Yesterday, the Medicare Trustees released a report that warns of a serious funding shortfall in the Medicare program. This shortfall threatens the future of Medicare, which provides health insurance to more than 57 million people who are ages 65 and over, or who are disabled.
The Trustees highlight a fundamental imbalance between rising Medicare spending and the revenue sources dedicated to fund it. According to the report, America’s aging population and increasing per-enrollee healthcare costs will drive sharp increases in Medicare spending, which will outpace the program’s funding — causing a shortfall. The Trustees are calling on policymakers to act with urgency to shore up this critical program by addressing this fundamental problem.
The Trustees project that:
The Trustees urge lawmakers to enact legislation soon to put Medicare on a sustainable path:
"Notwithstanding recent favorable developments, current-law projections indicate that Medicare still faces a substantial financial shortfall that will need to be addressed with further legislation. Such legislation should be enacted sooner rather than later to minimize the impact on beneficiaries, providers, and taxpayers."
According to the new report, Medicare spending remains on a sharp upward trajectory. The Trustees project that Medicare spending will climb significantly in the decades ahead — rising from 3.6 percent of GDP in 2017 to 5.6 percent of GDP in 2042. This is an increase of nearly 60 percent.
As Medicare spending increases, it will comprise a larger and larger share of the federal budget. In 1970, Medicare expenditures accounted for just 3 percent of total federal spending. Today, Medicare accounts for 15 percent of the budget and by 2042, it is projected to grow to 21 percent of the budget.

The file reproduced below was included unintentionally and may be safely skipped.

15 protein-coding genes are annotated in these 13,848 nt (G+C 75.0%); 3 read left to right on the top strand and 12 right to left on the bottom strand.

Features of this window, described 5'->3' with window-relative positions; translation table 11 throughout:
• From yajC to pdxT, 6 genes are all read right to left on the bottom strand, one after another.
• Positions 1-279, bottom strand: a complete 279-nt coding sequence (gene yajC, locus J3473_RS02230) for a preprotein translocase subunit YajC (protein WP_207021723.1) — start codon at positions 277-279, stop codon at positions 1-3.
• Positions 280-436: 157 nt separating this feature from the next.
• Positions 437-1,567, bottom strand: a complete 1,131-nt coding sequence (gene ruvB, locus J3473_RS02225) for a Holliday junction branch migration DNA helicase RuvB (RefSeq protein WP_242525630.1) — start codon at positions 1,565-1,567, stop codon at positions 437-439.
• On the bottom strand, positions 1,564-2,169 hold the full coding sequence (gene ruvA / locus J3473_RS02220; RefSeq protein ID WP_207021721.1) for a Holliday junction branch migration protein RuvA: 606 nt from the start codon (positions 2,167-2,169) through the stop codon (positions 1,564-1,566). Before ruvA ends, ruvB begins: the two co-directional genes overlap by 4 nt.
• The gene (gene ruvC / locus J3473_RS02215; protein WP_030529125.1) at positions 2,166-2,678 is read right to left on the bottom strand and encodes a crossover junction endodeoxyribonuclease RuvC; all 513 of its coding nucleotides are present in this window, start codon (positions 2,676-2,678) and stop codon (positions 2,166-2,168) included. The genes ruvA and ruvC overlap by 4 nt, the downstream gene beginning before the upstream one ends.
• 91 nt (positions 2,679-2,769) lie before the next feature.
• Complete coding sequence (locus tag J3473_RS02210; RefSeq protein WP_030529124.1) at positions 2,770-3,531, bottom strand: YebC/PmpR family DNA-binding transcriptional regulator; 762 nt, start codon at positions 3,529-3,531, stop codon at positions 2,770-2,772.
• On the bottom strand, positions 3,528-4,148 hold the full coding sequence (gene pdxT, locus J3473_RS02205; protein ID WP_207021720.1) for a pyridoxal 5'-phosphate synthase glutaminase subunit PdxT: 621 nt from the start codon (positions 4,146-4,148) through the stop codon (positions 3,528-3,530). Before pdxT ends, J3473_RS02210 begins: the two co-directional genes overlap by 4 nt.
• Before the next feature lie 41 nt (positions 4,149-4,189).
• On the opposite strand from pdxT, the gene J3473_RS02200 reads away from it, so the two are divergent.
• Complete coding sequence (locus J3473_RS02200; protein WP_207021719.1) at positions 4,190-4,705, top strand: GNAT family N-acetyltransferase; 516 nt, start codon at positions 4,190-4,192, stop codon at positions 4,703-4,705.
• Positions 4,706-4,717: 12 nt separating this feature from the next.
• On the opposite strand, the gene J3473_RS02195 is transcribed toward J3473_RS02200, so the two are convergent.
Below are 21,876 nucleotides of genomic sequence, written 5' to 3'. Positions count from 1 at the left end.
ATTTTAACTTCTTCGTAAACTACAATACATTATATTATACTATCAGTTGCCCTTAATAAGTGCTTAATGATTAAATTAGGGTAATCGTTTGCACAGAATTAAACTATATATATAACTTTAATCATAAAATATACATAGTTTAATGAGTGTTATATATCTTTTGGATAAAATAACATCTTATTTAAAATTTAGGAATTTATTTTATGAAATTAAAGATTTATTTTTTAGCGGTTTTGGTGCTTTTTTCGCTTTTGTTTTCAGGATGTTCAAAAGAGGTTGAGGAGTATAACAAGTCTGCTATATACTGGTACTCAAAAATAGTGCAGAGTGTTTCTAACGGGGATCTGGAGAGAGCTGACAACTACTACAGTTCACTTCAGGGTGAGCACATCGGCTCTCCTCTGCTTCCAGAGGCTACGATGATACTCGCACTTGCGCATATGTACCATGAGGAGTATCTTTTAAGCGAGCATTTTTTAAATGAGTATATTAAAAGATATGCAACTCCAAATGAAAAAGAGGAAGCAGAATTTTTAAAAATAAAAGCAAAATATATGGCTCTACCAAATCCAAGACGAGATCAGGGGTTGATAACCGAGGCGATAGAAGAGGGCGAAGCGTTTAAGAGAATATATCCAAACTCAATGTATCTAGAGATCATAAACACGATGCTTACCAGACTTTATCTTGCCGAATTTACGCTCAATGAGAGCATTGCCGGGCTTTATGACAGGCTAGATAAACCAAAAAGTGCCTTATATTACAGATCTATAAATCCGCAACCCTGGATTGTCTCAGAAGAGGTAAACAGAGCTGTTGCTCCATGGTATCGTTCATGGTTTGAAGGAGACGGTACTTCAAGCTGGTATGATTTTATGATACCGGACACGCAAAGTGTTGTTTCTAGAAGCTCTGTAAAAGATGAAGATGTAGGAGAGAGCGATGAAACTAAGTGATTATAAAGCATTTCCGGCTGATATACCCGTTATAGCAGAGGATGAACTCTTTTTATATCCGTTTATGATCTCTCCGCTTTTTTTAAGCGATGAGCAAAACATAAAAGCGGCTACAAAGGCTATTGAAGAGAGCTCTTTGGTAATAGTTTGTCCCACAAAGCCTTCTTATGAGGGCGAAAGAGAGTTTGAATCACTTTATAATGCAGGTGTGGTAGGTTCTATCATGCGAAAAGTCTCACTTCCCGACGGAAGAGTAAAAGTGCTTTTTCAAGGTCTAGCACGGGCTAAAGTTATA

Projected growth of Medicare spending is driven primarily by two factors: growing numbers of beneficiaries and rising healthcare costs per beneficiary.
The aging of the population is a major factor driving Medicare spending over the next 25 years: as the baby boom generation of 76 million people turns 65, enrollment in Medicare will balloon. In 1990, there were 32 million people ages 65 and older. Today, there are 51 million; within 25 years, the Trustees project there will be 82 million people ages 65 and older.
In addition, Americans have been living longer, which increases the length of time that people receive benefits from the program. In 1970, the average 65-year-old male was expected to live until age 79; today, he is expected to live until 84. The comparable life expectancies for women are 84 in 1970 and 87 today. While this is a welcome trend, it means that Medicare recipients will receive benefits for longer than they have in the past. In addition, medical costs typically increase with age, further driving increases in costs.
In addition to these demographic factors, the average cost of healthcare for Medicare beneficiaries is growing, and has been growing for more than four decades. In fact, the average cost per Medicare beneficiary (after adjusting for overall inflation) has more than tripled over the last forty years: the annual cost is now approximately $13,000 per beneficiary.